Today marks one year since I moved to the Lake District.
A still spring evening, staggering off the bus from Penrith with a backpack as big as me, a restless first night in an unfamiliar room with the sound of the River Greta roaring past.
With the first light of the morning, Keswick’s beauty unfolded before me. I remember walking down to Crow Park at the head of Derwentwater and feeling in total awe of the hills, what felt like mountains, towering and majestic.
I sat with my OS map spread out in front of me, tracing the lines of the fells with my index finger, whispering the names of the fells to myself, new words which sounded like an unfamiliar language, but would become so familiar, so comforting Skiddaw, Latrigg, Cat Bells.
I fell immediately in love.
As I paused for breath this morning after running up Latterbarrow, a small hill just outside my current home in Hawkshead in the South Lakes, it struck me how much I’ve changed in this past year, just how much I’ve grown.
Growth and love which were principally found on the fells learning to run and solo hike, making time and space to write (mainly in my personal journal but more will come to form blogs at a later date) and finally becoming comfortable with letting go of the idea that chasing a career isn’t the bee all and end all of life.
On my run back to the hostel, my mind explored the things this year has taught me, and I thought I’d share them with you today.
We need the bad times, the hard times, the tough times to really appreciate the good times
I arrived in Keswick off the back of a few bumpy months. I’d returned from backpacking the winter in South America where I’d picked up a bug that stubbornly seemed to come and go. I’d separated from my boyfriend and had absolutely no idea what I wanted to do work-wise or where I wanted to live (not at home, if possible).
I had spent many summers as a kid hosteling with my family in YHA’s and was thrilled to get a job, any job away from home.
I had no expectations on the summer that lay ahead.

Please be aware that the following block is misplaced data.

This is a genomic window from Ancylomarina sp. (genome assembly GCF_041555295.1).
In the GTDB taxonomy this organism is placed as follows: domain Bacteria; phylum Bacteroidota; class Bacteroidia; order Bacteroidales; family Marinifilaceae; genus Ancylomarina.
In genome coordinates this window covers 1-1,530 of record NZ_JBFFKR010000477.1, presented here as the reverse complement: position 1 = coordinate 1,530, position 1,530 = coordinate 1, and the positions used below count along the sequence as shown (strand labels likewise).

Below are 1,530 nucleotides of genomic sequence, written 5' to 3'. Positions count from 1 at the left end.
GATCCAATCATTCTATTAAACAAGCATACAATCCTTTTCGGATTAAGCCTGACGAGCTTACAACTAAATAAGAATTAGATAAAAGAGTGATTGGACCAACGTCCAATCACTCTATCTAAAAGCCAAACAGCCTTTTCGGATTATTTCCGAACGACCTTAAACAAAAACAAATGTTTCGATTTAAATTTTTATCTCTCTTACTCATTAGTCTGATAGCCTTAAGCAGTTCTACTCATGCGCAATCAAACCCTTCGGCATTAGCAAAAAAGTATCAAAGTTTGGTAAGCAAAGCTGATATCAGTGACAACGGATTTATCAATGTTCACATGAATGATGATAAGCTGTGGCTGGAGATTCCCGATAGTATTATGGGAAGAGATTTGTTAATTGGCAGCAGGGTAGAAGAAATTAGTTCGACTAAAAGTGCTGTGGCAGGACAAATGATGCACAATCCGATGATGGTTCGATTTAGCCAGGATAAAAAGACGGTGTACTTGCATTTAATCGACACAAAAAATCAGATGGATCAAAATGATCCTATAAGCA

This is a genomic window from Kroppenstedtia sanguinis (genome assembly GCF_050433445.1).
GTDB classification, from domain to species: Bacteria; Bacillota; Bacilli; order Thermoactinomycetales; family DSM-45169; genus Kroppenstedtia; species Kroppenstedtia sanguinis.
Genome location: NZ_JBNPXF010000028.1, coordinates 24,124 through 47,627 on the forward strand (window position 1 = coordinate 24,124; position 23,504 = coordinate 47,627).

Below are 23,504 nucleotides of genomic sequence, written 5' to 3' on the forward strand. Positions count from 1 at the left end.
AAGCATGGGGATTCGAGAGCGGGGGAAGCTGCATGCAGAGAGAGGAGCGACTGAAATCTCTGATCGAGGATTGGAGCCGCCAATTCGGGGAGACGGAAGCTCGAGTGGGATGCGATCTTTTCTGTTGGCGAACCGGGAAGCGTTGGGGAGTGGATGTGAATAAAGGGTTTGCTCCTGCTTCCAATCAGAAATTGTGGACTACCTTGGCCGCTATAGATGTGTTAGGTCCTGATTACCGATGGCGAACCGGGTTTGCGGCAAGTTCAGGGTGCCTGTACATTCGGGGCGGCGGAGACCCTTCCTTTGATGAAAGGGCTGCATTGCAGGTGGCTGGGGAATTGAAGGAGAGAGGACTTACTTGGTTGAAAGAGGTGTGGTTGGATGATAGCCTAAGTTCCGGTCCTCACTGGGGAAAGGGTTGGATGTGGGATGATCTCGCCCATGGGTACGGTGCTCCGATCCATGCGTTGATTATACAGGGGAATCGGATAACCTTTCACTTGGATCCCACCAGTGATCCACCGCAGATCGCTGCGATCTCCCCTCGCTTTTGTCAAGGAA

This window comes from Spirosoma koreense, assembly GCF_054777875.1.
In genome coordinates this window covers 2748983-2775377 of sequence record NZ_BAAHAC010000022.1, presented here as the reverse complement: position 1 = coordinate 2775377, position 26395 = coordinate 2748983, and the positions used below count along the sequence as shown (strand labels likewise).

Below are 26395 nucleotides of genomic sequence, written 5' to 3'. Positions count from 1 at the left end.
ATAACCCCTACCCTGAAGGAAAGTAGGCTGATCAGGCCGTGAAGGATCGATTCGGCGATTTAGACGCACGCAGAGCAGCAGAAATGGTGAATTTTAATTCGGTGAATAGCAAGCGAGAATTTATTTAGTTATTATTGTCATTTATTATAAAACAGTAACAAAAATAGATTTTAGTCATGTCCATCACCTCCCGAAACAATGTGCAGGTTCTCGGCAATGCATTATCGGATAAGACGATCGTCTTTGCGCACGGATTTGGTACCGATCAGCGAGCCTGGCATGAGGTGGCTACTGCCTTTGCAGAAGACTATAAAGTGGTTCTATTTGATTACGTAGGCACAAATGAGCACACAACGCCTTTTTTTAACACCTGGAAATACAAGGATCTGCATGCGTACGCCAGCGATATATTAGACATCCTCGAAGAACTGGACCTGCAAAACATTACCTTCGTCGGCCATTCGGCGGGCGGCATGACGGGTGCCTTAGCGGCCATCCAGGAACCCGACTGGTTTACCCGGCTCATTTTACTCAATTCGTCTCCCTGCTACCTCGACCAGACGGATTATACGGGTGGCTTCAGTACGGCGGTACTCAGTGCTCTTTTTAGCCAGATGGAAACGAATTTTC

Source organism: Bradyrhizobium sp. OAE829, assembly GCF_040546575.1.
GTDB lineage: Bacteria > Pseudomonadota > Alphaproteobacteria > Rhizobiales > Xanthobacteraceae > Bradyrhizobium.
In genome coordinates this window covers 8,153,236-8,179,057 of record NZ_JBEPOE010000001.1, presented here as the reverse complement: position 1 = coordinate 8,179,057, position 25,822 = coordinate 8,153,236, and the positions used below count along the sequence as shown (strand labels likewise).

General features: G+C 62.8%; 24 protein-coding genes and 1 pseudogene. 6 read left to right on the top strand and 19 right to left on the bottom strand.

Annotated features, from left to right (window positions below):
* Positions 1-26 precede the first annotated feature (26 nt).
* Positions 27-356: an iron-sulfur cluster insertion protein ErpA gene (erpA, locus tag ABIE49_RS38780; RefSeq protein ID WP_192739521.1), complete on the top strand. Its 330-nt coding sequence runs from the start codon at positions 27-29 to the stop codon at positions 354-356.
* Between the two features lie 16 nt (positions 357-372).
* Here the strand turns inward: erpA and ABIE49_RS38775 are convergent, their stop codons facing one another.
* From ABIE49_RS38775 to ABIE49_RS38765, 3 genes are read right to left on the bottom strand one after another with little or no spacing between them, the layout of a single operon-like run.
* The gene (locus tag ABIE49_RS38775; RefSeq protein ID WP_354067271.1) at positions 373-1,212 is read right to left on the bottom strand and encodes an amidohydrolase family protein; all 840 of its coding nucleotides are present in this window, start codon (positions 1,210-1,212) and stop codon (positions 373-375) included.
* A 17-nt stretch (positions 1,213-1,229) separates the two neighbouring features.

And boy, it turned out to be a stunner.
Building campfires and wild camping by the lake at sunset, hiking green and rocky fells until the sun went down, sharing life stories and forming the kinds of friendships that live long in the memory.
I really felt the gratitude for each one of those simple things, knowing that when times are tough, these are the memories that you bring you back to you.
Putting ourselves into ‘boxes’ limits the scope on who we can become
I had absolutely no intention of learning to run when I arrived in the Lakes.
Having been mediocre at best during PE at school, sport and me never really mixed. I had therefore already labelled myself ‘not sporty’.
But these labels, I’ve learned are of our own unhelpful doing and limit who we can become.
And so it’s a year later, today, I found myself slowing jogging up a tiny fell, and whooping with joy on the run down.
Learning to run is the one thing this year that’s transformed me – in self-belief, to help me manage my mental health and for that tingle of excitement as I skip over tree roots on the trail runs ahead.
You can read more about my running journey here
Taking regular baby steps with commitment and love can lead to truly wonderful things
Committing to Couch to 5k – building up running by going out for three half-hour sessions a week blossomed into a first trail run, a first night run, a first 10k, a first fell run.
I never thought any of these would be possible.
The hardest part is getting started, staying committed. But get past that, and that’s where the magic truly lies.
Important life decisions are always best made outdoors
Preferably on top of a hill, preferably with views across the Lake District
Letting go and making peace with the fact life doesn’t always take us in the direction we once anticipated is one of the kindest things we can do for ourselves
The hardest, and most recent lessons of the year. The letting go.
A classic dreamer, I am forever imagining what the future will look like, the great adventures, the big runs, the new projects.
Winter in Keswick was a tougher beast than I anticipated, thoughts of dreamy night runs on the fells replaced with stormy, windy nights and endless rainy days mixed with a little loneliness as many of the summer team had moved on.
With the new year, I had planned to stay in Keswick, but it was clear my manager had no intention of making me a part of the peak season team.
An unexpected blow for me, which left me reeling for a few days. But dusting myself off, I applied to other hostels and found a fantastic opportunity at Hawkshead which would combine by current role with training to be an activity leader.
Of course, life has now given us all an unexpected twist. I spent last week switching between sadness that I wouldn’t now be undertaking my role to joy for having more time to read, write and enjoy the small things in life.
I don’t know what this year will bring going forward, and I am so hopeful that I will be able to remain in the Lake District once government restrictions are lifted.
But for now, I’m trusting.
Trusting that I had no huge ambitious plans this time last year.
And instead, it turned out to be the year I grew into the person I always wanted to be.
I’ll be keeping the faith, right here.